The new text on measures to eliminate international terrorism was approved as an oral amendment prior to action in the Committee. By it, concern was expressed at the increase in incidents of kidnapping and hostage-taking for ransom and/or for political concessions. Other terms included a call for continued implementation of the United Nations Global Counter-Terrorism Strategy, intensification of information exchange and the decision that the Ad Hoc Committee would, from 21 to 25 April 2011, continue to elaborate the comprehensive convention and discuss the convening of a high-level meeting on terrorism.
Strengthening the rule of law continued to be a priority this session, with the United Nations Deputy Secretary-General, Asha-Rose Migiro, addressing the Committee as Chairperson of the Rule of Law Coordination and Resource Group, supported by the Rule of Law Unit. During the debate on the subject, delegates stressed that adherence to the rule of law was critical to achieving the goals of promoting peace, reducing poverty, promoting development and fighting terrorism. A relevant resolution underscored the need to strengthen support for States towards implementing rule of law measures and urged the United Nations to address aspects of the rule of law in all its activities. The Rule of Law Coordination and Resource Group and the Rule of Law Unit were encouraged to continue interacting with States, particularly through informal briefings. Also decided was the convening of a high-level meeting on the rule of law during the Assembly’s general debate in two years.
Considered to be one of its most productive, the 2010 session of the United Nations Commission on International Trade Law (UNCITRAL) resulted in the successful adoption and finalization of three revised texts that updated trade practices. Four resolutions were approved in the Committee based on the report, including the annual omnibus resolution on the Commission’s work. The others were related to revised arbitration rules, a legislative guide on secured transactions dealing with intellectual property and a legislative guide on insolvency law and enterprise groups.
The debate on the International Law Commission report included focused discussions on the completion, after 16 years of effort by the Special Rapporteur, of the draft articles and the Guide to Practice on “reservations to treaties”, with a view to finalization in the International Law Commission’s 2011 session. The Special Rapporteur, while noting that the lengthy amount of time taken was due to his own assessment of the project, stressed that the complex subject ultimately was served by being stretched over time, as it enabled a perspective to emerge and for consultations with experts and human rights bodies to be taken.
The Committee’s resolution on the report of International Law Commission emphasized the importance of the Commission having States’ views on topics being addressed. Currently, those would include “reservations to treaties” and “treaties over time”. Views on the former were requested to be submitted by 31 January 2011 and on the latter by 1 January 2011. The Commission would also, in its future work, give priority consideration to “immunity of State officials from foreign criminal jurisdiction” and “the obligation to extradite or prosecute”. As in previous years, the need to provide assistance to Special Rapporteurs was underscored, and the enhanced dialogue with the Commission welcomed and further cooperation between the Commission and other relevant legal bodies encouraged.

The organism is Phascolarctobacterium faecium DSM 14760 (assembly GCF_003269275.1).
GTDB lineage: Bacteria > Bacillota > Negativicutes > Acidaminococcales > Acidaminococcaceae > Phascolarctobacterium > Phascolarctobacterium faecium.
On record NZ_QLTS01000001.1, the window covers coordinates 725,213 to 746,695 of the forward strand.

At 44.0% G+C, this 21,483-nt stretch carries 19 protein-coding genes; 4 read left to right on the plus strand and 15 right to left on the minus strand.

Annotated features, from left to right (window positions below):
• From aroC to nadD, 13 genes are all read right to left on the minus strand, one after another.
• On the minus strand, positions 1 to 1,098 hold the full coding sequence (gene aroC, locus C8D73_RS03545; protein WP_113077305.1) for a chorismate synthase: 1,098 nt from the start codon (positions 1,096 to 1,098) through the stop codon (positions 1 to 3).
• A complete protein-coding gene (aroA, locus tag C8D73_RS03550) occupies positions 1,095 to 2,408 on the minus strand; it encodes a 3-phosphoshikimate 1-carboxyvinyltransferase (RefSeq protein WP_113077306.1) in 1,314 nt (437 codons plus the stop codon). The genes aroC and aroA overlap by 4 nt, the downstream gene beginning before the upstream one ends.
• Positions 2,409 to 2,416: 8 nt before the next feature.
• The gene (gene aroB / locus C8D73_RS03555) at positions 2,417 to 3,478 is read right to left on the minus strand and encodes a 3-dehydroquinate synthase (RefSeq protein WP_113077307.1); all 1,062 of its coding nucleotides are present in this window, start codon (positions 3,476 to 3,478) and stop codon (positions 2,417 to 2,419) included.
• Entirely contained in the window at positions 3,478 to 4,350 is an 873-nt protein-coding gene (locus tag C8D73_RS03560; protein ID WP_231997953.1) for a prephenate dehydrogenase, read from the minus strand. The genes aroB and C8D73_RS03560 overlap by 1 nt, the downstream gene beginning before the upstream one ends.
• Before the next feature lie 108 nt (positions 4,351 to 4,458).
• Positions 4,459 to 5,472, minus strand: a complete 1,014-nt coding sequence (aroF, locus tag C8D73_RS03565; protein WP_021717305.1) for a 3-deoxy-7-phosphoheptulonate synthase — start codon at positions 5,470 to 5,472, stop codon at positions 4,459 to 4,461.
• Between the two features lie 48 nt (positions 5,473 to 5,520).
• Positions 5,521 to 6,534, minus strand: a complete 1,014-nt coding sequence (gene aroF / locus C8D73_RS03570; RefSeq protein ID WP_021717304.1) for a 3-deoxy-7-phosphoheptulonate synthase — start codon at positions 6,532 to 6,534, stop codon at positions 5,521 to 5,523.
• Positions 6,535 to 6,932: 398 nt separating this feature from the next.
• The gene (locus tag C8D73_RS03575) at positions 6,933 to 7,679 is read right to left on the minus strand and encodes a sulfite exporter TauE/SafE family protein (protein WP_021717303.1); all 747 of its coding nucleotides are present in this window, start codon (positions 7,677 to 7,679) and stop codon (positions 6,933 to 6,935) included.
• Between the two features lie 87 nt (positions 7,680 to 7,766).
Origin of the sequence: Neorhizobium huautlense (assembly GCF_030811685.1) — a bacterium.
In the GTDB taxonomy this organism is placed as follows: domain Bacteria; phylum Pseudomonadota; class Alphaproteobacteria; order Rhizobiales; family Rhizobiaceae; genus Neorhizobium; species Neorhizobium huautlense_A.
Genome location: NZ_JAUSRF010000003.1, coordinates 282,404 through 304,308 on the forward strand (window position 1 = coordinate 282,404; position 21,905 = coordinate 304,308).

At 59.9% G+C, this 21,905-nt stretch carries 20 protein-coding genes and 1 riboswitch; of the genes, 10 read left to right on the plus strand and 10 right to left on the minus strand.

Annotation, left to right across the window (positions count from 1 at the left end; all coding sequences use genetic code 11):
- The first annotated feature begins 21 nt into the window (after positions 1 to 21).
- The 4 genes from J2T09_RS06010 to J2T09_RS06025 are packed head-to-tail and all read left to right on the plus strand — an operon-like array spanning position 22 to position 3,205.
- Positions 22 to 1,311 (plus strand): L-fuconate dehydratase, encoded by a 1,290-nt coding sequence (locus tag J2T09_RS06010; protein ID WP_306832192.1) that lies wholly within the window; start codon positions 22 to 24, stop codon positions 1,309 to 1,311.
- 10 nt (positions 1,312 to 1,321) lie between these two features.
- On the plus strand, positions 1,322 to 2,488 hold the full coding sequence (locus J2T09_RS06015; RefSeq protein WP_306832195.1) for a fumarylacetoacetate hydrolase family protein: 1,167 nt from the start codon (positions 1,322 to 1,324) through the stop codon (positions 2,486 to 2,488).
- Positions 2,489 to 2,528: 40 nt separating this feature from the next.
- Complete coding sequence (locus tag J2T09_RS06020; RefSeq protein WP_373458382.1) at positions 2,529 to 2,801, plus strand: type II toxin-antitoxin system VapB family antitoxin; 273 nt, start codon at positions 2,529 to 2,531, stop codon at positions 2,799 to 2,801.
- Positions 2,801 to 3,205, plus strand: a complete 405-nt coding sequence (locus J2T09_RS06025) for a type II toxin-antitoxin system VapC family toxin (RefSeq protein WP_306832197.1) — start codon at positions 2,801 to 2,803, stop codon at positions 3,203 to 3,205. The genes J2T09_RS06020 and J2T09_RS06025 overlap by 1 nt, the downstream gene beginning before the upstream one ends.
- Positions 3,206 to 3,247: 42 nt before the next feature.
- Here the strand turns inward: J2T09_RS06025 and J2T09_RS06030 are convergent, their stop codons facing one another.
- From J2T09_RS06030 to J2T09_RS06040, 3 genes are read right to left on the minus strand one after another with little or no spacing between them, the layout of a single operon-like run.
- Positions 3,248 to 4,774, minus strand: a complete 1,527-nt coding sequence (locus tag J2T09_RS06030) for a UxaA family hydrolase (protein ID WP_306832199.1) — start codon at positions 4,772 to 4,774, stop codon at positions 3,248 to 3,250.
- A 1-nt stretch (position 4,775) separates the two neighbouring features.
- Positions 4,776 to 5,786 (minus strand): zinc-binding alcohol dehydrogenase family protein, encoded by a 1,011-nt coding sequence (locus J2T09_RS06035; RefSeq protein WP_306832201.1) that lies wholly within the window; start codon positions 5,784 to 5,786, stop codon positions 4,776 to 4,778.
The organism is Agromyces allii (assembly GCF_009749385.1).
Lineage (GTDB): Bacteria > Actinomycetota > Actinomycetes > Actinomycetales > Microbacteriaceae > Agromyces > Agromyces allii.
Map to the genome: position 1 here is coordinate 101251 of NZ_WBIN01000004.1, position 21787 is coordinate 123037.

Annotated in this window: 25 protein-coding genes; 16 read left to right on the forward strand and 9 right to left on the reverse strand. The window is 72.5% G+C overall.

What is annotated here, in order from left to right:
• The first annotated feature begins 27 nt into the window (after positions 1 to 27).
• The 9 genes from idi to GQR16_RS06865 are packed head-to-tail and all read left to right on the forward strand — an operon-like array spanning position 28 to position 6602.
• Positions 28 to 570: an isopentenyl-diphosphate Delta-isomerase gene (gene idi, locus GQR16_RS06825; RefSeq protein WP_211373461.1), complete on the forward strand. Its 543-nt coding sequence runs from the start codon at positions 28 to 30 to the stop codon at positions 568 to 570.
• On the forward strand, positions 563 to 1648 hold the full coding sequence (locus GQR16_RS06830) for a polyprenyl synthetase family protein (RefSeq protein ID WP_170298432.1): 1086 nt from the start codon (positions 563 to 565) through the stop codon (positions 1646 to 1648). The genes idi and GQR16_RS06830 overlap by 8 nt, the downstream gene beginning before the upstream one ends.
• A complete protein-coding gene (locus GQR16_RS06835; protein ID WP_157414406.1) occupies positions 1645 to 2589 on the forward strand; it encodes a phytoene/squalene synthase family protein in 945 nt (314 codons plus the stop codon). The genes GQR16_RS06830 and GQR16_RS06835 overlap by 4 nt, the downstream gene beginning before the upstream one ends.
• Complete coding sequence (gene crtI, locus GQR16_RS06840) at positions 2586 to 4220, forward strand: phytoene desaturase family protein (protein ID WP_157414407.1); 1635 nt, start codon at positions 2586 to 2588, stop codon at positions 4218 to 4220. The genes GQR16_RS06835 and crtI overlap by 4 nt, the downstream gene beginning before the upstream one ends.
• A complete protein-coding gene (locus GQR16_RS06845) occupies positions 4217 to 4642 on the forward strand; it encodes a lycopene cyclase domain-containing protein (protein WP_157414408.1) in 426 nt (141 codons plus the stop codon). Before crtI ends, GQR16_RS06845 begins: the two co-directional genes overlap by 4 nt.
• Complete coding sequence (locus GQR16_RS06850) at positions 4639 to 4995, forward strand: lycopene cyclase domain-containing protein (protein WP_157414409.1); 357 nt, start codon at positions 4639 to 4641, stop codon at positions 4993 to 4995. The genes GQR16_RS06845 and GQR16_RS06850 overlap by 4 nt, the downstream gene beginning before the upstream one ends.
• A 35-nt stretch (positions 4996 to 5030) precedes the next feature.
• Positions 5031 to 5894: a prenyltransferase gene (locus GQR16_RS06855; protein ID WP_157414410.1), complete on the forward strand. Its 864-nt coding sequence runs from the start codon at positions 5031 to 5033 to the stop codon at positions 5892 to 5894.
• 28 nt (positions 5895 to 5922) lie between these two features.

Also addressed in the Committee was the significant increase in demand for the resources of the United Nations Programme of Assistance in the Teaching, Study, Dissemination and Wider Appreciation of International Law, which had been impacted by a dearth of funding and financial support. The holding of such conferences by the Republic of Korea and by Ethiopia, after years of inactivity, was heralded, but it was observed that that development aims could not be achieved without the promotion of international law, which in one delegate’s view was the common language of a global community.
A resolution on the matter called for the Secretary-General to finance fellowships funded from the regular budget and from voluntary financial contributions, as well as to continue to award a minimum of one scholarship in 2011 under the Hamilton Shirley Amerasinghe Memorial Fellowship on the Law of the Sea. It urged States to make voluntary contributions for regional courses as an important complement to the International Law Fellowship Programme and the Audiovisual Library in International Law.
During the debate on the status of the Additional Protocols to the 1949 Geneva Conventions relating to the protection of victims of armed conflicts, delegates expressing grave concern about Member States accountability urged greater compliance to all provisions in the Conventions and Additional Protocols. The point was made that, with the line between war and peace blurred, traditional humanitarian law no longer adequately protected civilians. Ratification of the Additional Protocols would affirm the international community’s commitment to the protection of victims during armed conflicts. In the resolution, States were urged to become party to the Protocols and to make use of the International Humanitarian Fact-Finding Commission.
The Sixth Committee Bureau includes Committee Chairperson Isabelle Picco (Monaco); Vice-Chairpersons Reta Alemu Nega (Ethiopia), Chyull-joo Park (Republic of Korea) and Eva Šurkova (Slovakia); and Rapporteur Glenna Cabello de Daboin (Venezuela).